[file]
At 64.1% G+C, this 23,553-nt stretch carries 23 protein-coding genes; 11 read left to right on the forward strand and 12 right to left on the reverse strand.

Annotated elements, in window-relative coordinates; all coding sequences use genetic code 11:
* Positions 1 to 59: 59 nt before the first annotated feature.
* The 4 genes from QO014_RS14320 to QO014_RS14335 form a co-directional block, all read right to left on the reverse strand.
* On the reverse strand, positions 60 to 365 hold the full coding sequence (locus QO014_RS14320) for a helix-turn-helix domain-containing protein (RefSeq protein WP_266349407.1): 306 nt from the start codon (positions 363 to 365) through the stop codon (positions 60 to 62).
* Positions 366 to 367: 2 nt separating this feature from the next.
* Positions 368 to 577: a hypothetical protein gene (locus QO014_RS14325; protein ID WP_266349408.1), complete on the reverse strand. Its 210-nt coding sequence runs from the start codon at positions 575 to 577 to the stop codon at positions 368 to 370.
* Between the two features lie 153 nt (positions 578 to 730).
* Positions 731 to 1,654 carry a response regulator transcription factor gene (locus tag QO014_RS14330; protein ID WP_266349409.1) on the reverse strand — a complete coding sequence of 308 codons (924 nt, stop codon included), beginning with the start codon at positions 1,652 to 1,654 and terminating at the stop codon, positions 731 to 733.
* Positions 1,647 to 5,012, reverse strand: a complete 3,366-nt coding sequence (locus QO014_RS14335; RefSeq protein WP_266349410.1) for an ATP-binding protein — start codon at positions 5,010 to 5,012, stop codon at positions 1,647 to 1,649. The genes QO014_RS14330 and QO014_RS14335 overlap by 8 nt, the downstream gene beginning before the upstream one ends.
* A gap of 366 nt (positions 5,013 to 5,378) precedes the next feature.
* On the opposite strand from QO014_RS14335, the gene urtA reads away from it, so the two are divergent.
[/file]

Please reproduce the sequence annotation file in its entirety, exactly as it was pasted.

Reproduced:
At 64.1% G+C, this 23,553-nt stretch carries 23 protein-coding genes; 11 read left to right on the forward strand and 12 right to left on the reverse strand.

Annotated elements, in window-relative coordinates; all coding sequences use genetic code 11:
* Positions 1 to 59: 59 nt before the first annotated feature.
* The 4 genes from QO014_RS14320 to QO014_RS14335 form a co-directional block, all read right to left on the reverse strand.
* On the reverse strand, positions 60 to 365 hold the full coding sequence (locus QO014_RS14320) for a helix-turn-helix domain-containing protein (RefSeq protein WP_266349407.1): 306 nt from the start codon (positions 363 to 365) through the stop codon (positions 60 to 62).
* Positions 366 to 367: 2 nt separating this feature from the next.
* Positions 368 to 577: a hypothetical protein gene (locus QO014_RS14325; protein ID WP_266349408.1), complete on the reverse strand. Its 210-nt coding sequence runs from the start codon at positions 575 to 577 to the stop codon at positions 368 to 370.
* Between the two features lie 153 nt (positions 578 to 730).
* Positions 731 to 1,654 carry a response regulator transcription factor gene (locus tag QO014_RS14330; protein ID WP_266349409.1) on the reverse strand — a complete coding sequence of 308 codons (924 nt, stop codon included), beginning with the start codon at positions 1,652 to 1,654 and terminating at the stop codon, positions 731 to 733.
* Positions 1,647 to 5,012, reverse strand: a complete 3,366-nt coding sequence (locus QO014_RS14335; RefSeq protein WP_266349410.1) for an ATP-binding protein — start codon at positions 5,010 to 5,012, stop codon at positions 1,647 to 1,649. The genes QO014_RS14330 and QO014_RS14335 overlap by 8 nt, the downstream gene beginning before the upstream one ends.
* A gap of 366 nt (positions 5,013 to 5,378) precedes the next feature.
* On the opposite strand from QO014_RS14335, the gene urtA reads away from it, so the two are divergent.